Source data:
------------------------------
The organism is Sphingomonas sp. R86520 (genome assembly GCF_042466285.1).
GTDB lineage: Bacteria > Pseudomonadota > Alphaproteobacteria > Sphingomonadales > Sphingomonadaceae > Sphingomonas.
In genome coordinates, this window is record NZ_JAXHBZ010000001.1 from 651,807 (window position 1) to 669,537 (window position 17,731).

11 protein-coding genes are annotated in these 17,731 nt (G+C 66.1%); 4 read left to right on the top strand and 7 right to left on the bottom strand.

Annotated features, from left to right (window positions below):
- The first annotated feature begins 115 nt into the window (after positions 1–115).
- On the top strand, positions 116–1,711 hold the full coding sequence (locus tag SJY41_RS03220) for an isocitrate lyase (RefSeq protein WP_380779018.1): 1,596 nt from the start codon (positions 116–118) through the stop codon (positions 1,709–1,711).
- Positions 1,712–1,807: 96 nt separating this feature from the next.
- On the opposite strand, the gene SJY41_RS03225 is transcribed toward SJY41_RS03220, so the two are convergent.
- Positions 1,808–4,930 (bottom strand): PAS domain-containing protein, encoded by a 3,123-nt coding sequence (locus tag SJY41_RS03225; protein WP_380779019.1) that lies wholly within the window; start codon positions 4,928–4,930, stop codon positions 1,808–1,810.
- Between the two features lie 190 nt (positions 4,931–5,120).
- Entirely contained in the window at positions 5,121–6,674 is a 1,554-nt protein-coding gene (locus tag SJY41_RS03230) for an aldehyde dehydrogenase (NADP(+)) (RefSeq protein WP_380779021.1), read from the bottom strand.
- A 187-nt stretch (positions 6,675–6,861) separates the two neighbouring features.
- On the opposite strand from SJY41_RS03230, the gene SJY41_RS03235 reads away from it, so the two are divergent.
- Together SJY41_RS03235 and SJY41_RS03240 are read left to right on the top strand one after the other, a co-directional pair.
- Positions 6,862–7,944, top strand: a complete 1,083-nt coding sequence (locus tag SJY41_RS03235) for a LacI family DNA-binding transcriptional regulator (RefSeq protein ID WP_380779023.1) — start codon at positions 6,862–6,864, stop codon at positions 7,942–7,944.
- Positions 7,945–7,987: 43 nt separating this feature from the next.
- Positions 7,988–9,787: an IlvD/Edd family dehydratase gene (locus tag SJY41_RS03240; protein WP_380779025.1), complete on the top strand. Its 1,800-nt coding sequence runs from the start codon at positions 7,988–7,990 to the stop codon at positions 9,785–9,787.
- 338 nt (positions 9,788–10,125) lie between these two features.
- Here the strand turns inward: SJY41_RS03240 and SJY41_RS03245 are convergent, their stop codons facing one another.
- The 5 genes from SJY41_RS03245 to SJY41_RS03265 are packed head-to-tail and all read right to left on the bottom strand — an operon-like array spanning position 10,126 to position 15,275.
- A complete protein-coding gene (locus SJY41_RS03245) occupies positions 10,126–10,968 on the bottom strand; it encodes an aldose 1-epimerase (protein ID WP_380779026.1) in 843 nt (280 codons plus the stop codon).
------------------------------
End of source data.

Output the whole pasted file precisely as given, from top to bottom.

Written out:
The organism is Sphingomonas sp. R86520 (genome assembly GCF_042466285.1).
GTDB lineage: Bacteria > Pseudomonadota > Alphaproteobacteria > Sphingomonadales > Sphingomonadaceae > Sphingomonas.
In genome coordinates, this window is record NZ_JAXHBZ010000001.1 from 651,807 (window position 1) to 669,537 (window position 17,731).

11 protein-coding genes are annotated in these 17,731 nt (G+C 66.1%); 4 read left to right on the top strand and 7 right to left on the bottom strand.

Annotated features, from left to right (window positions below):
- The first annotated feature begins 115 nt into the window (after positions 1–115).
- On the top strand, positions 116–1,711 hold the full coding sequence (locus tag SJY41_RS03220) for an isocitrate lyase (RefSeq protein WP_380779018.1): 1,596 nt from the start codon (positions 116–118) through the stop codon (positions 1,709–1,711).
- Positions 1,712–1,807: 96 nt separating this feature from the next.
- On the opposite strand, the gene SJY41_RS03225 is transcribed toward SJY41_RS03220, so the two are convergent.
- Positions 1,808–4,930 (bottom strand): PAS domain-containing protein, encoded by a 3,123-nt coding sequence (locus tag SJY41_RS03225; protein WP_380779019.1) that lies wholly within the window; start codon positions 4,928–4,930, stop codon positions 1,808–1,810.
- Between the two features lie 190 nt (positions 4,931–5,120).
- Entirely contained in the window at positions 5,121–6,674 is a 1,554-nt protein-coding gene (locus tag SJY41_RS03230) for an aldehyde dehydrogenase (NADP(+)) (RefSeq protein WP_380779021.1), read from the bottom strand.
- A 187-nt stretch (positions 6,675–6,861) separates the two neighbouring features.
- On the opposite strand from SJY41_RS03230, the gene SJY41_RS03235 reads away from it, so the two are divergent.
- Together SJY41_RS03235 and SJY41_RS03240 are read left to right on the top strand one after the other, a co-directional pair.
- Positions 6,862–7,944, top strand: a complete 1,083-nt coding sequence (locus tag SJY41_RS03235) for a LacI family DNA-binding transcriptional regulator (RefSeq protein ID WP_380779023.1) — start codon at positions 6,862–6,864, stop codon at positions 7,942–7,944.
- Positions 7,945–7,987: 43 nt separating this feature from the next.
- Positions 7,988–9,787: an IlvD/Edd family dehydratase gene (locus tag SJY41_RS03240; protein WP_380779025.1), complete on the top strand. Its 1,800-nt coding sequence runs from the start codon at positions 7,988–7,990 to the stop codon at positions 9,785–9,787.
- 338 nt (positions 9,788–10,125) lie between these two features.
- Here the strand turns inward: SJY41_RS03240 and SJY41_RS03245 are convergent, their stop codons facing one another.
- The 5 genes from SJY41_RS03245 to SJY41_RS03265 are packed head-to-tail and all read right to left on the bottom strand — an operon-like array spanning position 10,126 to position 15,275.
- A complete protein-coding gene (locus SJY41_RS03245) occupies positions 10,126–10,968 on the bottom strand; it encodes an aldose 1-epimerase (protein ID WP_380779026.1) in 843 nt (280 codons plus the stop codon).